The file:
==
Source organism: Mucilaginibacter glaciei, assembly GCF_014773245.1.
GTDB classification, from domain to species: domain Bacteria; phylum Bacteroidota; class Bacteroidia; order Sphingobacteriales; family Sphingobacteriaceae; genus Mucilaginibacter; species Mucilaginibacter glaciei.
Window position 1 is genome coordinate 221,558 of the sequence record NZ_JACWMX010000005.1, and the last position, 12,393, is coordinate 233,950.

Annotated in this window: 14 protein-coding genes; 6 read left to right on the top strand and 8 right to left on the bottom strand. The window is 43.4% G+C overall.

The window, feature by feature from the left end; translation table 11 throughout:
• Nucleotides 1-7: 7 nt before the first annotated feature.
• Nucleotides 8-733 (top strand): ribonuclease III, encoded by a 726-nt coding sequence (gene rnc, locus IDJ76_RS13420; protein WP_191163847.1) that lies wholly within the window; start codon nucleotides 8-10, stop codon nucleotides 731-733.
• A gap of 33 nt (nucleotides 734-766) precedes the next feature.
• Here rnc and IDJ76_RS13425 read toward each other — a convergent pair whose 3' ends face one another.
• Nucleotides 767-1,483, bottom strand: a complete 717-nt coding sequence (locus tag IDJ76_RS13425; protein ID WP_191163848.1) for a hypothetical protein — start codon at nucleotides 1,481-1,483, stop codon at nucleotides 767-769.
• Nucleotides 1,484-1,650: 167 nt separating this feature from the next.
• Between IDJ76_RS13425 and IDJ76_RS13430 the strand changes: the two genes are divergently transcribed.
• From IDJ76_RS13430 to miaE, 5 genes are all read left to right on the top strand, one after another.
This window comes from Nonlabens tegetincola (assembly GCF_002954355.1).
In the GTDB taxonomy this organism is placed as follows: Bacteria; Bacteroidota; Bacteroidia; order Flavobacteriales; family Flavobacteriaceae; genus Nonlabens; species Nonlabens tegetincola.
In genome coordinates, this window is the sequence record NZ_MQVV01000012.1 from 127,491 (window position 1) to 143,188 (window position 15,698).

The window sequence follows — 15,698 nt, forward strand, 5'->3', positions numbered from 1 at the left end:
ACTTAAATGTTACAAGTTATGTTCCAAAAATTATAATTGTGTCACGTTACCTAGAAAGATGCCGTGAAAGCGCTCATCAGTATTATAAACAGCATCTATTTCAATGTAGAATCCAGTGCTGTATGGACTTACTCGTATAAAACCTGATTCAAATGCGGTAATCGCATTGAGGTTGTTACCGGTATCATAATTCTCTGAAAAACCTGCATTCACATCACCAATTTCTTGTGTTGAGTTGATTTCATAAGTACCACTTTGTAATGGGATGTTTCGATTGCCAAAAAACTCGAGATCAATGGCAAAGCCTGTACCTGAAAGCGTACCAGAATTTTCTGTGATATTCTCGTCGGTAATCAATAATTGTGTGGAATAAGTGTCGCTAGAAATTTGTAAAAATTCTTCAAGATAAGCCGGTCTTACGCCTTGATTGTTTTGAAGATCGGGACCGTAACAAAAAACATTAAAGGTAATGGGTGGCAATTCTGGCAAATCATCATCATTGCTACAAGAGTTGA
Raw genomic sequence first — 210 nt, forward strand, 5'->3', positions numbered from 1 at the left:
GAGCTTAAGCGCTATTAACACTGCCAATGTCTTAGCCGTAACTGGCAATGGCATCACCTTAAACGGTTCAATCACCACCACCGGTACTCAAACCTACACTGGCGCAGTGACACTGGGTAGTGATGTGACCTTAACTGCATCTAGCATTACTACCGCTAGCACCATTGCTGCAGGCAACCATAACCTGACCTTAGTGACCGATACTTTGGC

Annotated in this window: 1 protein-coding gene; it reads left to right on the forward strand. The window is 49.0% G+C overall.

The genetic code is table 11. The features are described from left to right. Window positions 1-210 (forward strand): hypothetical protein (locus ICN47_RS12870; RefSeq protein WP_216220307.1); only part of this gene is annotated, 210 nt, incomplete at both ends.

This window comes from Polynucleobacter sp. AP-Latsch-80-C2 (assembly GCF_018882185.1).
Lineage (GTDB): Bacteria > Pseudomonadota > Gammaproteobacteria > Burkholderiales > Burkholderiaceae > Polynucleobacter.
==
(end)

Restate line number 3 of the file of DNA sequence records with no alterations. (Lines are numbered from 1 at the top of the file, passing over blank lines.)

Window position 1 is genome coordinate 221,558 of the sequence record NZ_JACWMX010000005.1, and the last position, 12,393, is coordinate 233,950.